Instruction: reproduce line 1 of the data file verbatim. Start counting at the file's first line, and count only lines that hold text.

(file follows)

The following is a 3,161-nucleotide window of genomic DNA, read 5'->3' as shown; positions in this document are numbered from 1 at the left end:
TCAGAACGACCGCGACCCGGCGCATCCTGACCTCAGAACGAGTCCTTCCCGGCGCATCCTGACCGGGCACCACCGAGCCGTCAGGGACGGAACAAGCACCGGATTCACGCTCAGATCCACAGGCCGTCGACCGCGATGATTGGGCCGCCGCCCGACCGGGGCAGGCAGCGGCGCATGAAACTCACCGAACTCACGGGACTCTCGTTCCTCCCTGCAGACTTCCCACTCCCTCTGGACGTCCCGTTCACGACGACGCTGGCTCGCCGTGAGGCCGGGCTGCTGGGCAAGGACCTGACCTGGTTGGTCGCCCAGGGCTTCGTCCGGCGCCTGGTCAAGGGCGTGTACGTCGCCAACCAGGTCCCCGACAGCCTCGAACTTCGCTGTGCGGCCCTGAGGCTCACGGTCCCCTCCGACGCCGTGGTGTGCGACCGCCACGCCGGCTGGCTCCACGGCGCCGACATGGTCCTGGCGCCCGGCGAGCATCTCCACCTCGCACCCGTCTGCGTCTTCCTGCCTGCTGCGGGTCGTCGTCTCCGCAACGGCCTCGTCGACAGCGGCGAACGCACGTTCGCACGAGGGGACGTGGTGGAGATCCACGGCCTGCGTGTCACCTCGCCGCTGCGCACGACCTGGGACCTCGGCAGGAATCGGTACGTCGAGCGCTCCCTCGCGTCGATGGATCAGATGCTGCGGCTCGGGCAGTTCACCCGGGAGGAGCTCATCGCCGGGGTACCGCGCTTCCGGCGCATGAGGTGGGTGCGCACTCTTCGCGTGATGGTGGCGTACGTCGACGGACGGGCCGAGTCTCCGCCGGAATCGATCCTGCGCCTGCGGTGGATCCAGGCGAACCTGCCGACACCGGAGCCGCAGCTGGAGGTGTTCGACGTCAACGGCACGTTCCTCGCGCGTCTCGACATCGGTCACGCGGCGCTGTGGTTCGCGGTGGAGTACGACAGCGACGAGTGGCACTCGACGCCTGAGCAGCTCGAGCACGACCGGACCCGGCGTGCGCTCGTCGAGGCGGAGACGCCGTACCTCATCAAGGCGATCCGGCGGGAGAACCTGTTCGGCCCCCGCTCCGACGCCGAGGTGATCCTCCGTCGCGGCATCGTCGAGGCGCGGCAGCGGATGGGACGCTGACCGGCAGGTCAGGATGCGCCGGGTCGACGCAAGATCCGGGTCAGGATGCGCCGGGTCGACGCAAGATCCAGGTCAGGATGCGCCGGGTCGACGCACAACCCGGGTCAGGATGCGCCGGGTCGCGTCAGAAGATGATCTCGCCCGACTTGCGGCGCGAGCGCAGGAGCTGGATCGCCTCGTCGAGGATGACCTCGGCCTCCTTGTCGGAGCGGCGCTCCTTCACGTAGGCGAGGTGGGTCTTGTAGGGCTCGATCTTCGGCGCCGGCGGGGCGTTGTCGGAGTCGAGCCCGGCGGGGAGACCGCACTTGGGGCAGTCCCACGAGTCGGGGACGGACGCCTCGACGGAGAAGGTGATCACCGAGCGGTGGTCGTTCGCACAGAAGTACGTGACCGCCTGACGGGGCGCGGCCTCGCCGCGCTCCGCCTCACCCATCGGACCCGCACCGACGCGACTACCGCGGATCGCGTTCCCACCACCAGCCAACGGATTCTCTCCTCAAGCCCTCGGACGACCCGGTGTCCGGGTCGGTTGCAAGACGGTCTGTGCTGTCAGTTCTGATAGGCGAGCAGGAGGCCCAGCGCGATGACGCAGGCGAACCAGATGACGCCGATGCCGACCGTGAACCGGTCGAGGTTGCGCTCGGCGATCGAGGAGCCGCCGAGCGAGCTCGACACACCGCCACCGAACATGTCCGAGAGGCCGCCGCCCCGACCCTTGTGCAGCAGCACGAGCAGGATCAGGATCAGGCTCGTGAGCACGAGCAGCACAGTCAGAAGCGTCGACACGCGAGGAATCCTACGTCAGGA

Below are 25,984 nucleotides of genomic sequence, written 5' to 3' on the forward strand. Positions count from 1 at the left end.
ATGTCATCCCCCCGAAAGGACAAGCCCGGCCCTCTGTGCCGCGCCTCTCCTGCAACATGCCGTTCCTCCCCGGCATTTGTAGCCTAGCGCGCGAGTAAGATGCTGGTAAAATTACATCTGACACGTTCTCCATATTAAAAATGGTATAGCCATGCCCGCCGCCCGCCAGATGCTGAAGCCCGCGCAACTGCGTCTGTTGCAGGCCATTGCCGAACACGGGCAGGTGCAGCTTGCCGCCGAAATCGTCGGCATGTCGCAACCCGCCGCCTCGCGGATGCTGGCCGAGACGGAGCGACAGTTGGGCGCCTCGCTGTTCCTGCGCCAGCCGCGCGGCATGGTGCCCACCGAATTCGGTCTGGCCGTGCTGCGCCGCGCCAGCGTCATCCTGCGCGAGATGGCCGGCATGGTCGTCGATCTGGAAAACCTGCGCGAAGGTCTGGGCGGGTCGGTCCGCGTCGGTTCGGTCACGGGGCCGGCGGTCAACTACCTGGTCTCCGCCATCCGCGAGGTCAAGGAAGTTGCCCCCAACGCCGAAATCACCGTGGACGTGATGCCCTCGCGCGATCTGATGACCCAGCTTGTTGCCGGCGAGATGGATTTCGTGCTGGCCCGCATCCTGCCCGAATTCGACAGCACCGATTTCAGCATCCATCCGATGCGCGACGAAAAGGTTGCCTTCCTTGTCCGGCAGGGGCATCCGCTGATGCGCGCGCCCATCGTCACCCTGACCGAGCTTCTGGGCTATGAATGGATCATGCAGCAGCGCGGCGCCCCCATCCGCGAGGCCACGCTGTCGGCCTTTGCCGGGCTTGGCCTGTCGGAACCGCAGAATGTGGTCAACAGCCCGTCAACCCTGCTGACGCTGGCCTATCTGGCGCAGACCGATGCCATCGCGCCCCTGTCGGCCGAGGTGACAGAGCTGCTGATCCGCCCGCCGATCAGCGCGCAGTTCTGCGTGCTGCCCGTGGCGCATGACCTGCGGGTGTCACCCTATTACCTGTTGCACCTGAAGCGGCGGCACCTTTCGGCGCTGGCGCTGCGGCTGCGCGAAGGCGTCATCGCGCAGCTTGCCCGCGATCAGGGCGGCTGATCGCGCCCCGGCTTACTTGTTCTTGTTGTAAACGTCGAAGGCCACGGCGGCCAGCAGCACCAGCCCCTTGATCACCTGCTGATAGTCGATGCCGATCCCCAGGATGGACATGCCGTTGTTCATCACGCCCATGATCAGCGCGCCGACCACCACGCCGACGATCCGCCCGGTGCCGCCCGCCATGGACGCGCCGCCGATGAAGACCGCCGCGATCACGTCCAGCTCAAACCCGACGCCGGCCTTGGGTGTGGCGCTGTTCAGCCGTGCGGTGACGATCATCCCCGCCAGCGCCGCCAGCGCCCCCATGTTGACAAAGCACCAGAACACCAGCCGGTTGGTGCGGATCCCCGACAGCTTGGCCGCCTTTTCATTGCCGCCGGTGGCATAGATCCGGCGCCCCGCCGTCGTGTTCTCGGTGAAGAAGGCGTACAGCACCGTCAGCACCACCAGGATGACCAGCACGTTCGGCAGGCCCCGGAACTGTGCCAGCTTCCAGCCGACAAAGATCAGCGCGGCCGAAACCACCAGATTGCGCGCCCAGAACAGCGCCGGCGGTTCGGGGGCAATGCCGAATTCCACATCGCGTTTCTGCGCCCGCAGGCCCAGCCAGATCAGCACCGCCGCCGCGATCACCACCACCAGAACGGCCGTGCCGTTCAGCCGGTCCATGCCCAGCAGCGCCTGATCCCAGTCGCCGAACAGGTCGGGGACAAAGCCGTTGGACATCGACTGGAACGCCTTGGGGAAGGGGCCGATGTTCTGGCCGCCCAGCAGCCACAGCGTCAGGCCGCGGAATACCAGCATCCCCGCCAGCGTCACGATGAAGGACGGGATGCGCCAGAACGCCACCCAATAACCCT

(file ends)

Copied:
The following is a 3,161-nucleotide window of genomic DNA, read 5'->3' as shown; positions in this document are numbered from 1 at the left end: